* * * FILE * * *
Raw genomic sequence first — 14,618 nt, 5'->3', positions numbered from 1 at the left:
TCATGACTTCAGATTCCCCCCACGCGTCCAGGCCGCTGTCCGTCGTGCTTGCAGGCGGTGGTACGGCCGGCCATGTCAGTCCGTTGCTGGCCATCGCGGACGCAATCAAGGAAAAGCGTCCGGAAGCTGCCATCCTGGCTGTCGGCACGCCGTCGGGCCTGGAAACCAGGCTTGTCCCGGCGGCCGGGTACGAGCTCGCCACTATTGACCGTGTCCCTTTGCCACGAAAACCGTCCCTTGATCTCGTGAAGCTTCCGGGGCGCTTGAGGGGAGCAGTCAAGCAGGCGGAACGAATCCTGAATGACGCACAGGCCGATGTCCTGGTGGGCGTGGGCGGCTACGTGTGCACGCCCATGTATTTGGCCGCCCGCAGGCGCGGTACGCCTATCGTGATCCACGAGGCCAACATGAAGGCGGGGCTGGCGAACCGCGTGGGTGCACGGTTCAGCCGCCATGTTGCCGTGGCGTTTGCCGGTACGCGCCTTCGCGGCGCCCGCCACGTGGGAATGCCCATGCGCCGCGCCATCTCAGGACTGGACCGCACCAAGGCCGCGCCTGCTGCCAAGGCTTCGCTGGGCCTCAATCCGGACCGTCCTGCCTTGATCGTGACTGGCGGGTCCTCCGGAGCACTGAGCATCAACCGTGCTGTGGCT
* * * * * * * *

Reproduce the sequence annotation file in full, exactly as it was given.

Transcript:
Raw genomic sequence first — 14,618 nt, 5'->3', positions numbered from 1 at the left:
TCATGACTTCAGATTCCCCCCACGCGTCCAGGCCGCTGTCCGTCGTGCTTGCAGGCGGTGGTACGGCCGGCCATGTCAGTCCGTTGCTGGCCATCGCGGACGCAATCAAGGAAAAGCGTCCGGAAGCTGCCATCCTGGCTGTCGGCACGCCGTCGGGCCTGGAAACCAGGCTTGTCCCGGCGGCCGGGTACGAGCTCGCCACTATTGACCGTGTCCCTTTGCCACGAAAACCGTCCCTTGATCTCGTGAAGCTTCCGGGGCGCTTGAGGGGAGCAGTCAAGCAGGCGGAACGAATCCTGAATGACGCACAGGCCGATGTCCTGGTGGGCGTGGGCGGCTACGTGTGCACGCCCATGTATTTGGCCGCCCGCAGGCGCGGTACGCCTATCGTGATCCACGAGGCCAACATGAAGGCGGGGCTGGCGAACCGCGTGGGTGCACGGTTCAGCCGCCATGTTGCCGTGGCGTTTGCCGGTACGCGCCTTCGCGGCGCCCGCCACGTGGGAATGCCCATGCGCCGCGCCATCTCAGGACTGGACCGCACCAAGGCCGCGCCTGCTGCCAAGGCTTCGCTGGGCCTCAATCCGGACCGTCCTGCCTTGATCGTGACTGGCGGGTCCTCCGGAGCACTGAGCATCAACCGTGCTGTGGCT